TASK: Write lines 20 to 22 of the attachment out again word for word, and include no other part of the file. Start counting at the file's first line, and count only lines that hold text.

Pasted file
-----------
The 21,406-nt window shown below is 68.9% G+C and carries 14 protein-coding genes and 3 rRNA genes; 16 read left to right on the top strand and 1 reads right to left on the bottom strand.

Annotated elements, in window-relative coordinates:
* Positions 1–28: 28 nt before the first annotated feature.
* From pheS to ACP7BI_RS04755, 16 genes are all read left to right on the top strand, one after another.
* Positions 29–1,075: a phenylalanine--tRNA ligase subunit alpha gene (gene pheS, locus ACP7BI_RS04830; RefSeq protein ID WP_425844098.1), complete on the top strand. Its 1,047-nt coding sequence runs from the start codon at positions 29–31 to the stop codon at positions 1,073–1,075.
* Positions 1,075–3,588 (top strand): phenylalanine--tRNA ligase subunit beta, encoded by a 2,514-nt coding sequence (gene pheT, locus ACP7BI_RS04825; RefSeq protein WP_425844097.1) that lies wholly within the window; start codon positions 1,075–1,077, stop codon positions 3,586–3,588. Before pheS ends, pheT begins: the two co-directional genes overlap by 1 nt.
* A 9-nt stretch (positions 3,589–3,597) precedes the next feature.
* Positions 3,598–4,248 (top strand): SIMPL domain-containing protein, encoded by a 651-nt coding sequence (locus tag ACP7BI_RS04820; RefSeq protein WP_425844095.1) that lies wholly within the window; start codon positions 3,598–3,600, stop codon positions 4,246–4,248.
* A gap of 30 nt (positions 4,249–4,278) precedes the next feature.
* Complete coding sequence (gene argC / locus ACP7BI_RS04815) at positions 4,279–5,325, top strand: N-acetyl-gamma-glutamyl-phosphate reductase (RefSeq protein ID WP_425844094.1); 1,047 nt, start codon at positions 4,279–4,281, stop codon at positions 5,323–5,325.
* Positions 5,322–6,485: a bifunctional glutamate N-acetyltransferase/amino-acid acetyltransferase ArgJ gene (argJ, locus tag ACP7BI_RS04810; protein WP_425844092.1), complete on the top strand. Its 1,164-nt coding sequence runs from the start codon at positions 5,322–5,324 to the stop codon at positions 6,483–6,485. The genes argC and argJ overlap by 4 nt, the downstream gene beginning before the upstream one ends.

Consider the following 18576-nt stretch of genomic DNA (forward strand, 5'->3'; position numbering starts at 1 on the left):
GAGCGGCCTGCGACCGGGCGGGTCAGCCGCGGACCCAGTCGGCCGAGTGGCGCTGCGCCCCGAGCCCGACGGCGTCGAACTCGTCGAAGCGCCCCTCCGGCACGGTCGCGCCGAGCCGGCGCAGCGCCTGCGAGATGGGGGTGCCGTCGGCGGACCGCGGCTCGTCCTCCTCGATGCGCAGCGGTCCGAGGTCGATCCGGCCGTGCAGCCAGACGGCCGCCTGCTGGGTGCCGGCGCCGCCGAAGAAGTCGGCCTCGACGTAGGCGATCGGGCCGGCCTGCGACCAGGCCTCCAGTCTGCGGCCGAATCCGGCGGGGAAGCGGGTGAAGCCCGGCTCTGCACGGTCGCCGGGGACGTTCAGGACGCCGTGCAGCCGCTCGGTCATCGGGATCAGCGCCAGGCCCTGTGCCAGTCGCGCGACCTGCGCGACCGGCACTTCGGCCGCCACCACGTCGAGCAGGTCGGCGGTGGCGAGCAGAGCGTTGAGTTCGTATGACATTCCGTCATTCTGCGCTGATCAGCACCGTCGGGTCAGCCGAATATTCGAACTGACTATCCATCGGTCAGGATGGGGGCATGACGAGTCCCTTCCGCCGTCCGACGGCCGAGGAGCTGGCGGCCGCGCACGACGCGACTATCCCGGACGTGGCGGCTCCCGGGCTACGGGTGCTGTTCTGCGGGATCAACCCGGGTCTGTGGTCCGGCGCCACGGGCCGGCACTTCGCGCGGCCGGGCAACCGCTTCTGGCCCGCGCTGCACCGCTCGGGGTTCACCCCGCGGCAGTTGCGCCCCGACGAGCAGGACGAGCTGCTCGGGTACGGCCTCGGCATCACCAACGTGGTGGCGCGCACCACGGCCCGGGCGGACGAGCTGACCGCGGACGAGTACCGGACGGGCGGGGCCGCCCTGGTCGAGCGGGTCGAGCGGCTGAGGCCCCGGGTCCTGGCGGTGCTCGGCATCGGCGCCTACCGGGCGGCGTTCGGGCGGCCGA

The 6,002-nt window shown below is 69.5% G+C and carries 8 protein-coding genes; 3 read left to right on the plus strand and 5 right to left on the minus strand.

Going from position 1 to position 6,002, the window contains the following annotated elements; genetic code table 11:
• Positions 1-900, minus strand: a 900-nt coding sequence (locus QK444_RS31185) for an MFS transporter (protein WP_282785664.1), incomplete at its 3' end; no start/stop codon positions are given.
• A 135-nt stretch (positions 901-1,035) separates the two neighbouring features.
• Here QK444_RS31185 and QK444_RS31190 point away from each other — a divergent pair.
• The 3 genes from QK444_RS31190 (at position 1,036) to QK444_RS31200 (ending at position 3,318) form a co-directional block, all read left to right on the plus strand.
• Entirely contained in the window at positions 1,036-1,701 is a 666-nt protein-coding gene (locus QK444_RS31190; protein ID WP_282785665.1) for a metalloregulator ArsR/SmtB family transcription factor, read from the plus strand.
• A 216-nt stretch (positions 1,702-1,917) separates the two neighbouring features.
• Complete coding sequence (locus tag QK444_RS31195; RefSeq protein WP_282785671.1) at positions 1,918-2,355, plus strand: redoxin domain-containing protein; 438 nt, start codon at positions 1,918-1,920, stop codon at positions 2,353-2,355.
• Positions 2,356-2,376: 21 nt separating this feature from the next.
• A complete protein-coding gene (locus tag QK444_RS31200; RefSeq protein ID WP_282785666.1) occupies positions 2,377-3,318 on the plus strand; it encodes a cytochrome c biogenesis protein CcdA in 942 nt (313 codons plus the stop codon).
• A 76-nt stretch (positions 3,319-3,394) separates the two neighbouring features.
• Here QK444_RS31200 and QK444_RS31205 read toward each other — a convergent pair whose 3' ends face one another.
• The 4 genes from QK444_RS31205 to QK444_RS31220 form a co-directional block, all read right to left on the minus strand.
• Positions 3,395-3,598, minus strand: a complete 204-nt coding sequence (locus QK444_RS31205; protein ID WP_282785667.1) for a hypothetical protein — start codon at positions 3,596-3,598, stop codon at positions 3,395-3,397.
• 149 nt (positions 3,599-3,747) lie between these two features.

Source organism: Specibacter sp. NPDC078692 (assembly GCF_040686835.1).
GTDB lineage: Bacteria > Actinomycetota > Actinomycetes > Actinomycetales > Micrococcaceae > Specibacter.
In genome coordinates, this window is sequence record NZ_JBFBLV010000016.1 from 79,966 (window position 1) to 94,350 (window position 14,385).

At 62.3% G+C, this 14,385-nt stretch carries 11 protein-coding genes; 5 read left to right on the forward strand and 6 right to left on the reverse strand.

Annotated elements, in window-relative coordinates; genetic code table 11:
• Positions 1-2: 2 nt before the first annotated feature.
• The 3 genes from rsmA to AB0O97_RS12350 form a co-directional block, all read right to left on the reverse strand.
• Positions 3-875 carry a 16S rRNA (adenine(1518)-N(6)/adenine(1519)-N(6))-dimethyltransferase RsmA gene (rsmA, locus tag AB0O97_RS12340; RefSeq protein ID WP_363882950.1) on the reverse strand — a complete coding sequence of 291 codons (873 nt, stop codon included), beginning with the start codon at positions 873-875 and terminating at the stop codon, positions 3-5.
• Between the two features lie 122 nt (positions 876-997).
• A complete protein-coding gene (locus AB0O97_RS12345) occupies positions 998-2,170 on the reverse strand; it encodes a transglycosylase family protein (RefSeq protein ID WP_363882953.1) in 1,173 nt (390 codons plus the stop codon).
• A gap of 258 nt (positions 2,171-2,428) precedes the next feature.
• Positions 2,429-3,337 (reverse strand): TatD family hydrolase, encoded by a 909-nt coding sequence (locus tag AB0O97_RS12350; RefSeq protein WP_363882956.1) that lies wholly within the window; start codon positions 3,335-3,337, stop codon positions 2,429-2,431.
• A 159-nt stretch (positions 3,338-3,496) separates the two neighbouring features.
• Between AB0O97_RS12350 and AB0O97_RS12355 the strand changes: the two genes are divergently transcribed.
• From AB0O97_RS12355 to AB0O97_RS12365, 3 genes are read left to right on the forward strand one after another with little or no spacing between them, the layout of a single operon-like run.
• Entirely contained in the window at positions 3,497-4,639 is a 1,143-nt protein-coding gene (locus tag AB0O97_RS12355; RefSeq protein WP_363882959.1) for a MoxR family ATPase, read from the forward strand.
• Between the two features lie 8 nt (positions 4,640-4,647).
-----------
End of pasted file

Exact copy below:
• Entirely contained in the window at positions 1,036-1,701 is a 666-nt protein-coding gene (locus QK444_RS31190; protein ID WP_282785665.1) for a metalloregulator ArsR/SmtB family transcription factor, read from the plus strand.
• A 216-nt stretch (positions 1,702-1,917) separates the two neighbouring features.
• Complete coding sequence (locus tag QK444_RS31195; RefSeq protein WP_282785671.1) at positions 1,918-2,355, plus strand: redoxin domain-containing protein; 438 nt, start codon at positions 1,918-1,920, stop codon at positions 2,353-2,355.